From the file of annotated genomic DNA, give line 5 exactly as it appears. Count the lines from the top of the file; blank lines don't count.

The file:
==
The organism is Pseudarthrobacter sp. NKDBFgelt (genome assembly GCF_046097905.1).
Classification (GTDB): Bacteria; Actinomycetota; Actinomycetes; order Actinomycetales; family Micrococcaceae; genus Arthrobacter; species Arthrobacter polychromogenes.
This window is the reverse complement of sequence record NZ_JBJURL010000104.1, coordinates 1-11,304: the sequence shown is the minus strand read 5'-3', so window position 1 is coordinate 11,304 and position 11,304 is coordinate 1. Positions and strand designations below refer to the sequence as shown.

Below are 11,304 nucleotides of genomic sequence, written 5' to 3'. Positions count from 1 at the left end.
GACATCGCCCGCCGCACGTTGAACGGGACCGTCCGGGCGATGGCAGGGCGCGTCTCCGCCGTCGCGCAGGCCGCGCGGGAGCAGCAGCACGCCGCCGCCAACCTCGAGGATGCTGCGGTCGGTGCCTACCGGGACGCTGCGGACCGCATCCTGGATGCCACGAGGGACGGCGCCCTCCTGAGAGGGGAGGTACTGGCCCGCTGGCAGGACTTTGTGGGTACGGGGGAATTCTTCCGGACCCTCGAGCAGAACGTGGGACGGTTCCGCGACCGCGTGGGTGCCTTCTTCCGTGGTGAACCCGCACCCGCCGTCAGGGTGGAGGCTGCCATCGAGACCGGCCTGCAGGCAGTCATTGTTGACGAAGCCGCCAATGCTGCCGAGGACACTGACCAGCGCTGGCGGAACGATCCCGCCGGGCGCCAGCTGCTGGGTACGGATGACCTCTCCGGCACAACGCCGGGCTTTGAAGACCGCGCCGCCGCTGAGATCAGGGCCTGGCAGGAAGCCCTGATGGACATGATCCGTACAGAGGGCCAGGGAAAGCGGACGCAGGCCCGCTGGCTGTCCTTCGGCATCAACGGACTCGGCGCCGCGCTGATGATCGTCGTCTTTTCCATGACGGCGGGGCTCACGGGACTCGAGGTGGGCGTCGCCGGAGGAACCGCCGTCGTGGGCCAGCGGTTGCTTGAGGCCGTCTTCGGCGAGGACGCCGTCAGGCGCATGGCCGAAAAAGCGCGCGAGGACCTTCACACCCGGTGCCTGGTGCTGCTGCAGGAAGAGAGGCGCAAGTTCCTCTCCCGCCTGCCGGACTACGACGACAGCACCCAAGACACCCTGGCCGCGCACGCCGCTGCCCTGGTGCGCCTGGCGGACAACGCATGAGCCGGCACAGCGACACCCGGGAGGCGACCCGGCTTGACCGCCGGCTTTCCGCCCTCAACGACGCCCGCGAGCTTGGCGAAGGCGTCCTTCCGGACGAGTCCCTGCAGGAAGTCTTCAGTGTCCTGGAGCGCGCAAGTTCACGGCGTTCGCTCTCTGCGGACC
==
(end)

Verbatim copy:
GACATCGCCCGCCGCACGTTGAACGGGACCGTCCGGGCGATGGCAGGGCGCGTCTCCGCCGTCGCGCAGGCCGCGCGGGAGCAGCAGCACGCCGCCGCCAACCTCGAGGATGCTGCGGTCGGTGCCTACCGGGACGCTGCGGACCGCATCCTGGATGCCACGAGGGACGGCGCCCTCCTGAGAGGGGAGGTACTGGCCCGCTGGCAGGACTTTGTGGGTACGGGGGAATTCTTCCGGACCCTCGAGCAGAACGTGGGACGGTTCCGCGACCGCGTGGGTGCCTTCTTCCGTGGTGAACCCGCACCCGCCGTCAGGGTGGAGGCTGCCATCGAGACCGGCCTGCAGGCAGTCATTGTTGACGAAGCCGCCAATGCTGCCGAGGACACTGACCAGCGCTGGCGGAACGATCCCGCCGGGCGCCAGCTGCTGGGTACGGATGACCTCTCCGGCACAACGCCGGGCTTTGAAGACCGCGCCGCCGCTGAGATCAGGGCCTGGCAGGAAGCCCTGATGGACATGATCCGTACAGAGGGCCAGGGAAAGCGGACGCAGGCCCGCTGGCTGTCCTTCGGCATCAACGGACTCGGCGCCGCGCTGATGATCGTCGTCTTTTCCATGACGGCGGGGCTCACGGGACTCGAGGTGGGCGTCGCCGGAGGAACCGCCGTCGTGGGCCAGCGGTTGCTTGAGGCCGTCTTCGGCGAGGACGCCGTCAGGCGCATGGCCGAAAAAGCGCGCGAGGACCTTCACACCCGGTGCCTGGTGCTGCTGCAGGAAGAGAGGCGCAAGTTCCTCTCCCGCCTGCCGGACTACGACGACAGCACCCAAGACACCCTGGCCGCGCACGCCGCTGCCCTGGTGCGCCTGGCGGACAACGCATGAGCCGGCACAGCGACACCCGGGAGGCGACCCGGCTTGACCGCCGGCTTTCCGCCCTCAACGACGCCCGCGAGCTTGGCGAAGGCGTCCTTCCGGACGAGTCCCTGCAGGAAGTCTTCAGTGTCCTGGAGCGCGCAAGTTCACGGCGTTCGCTCTCTGCGGACC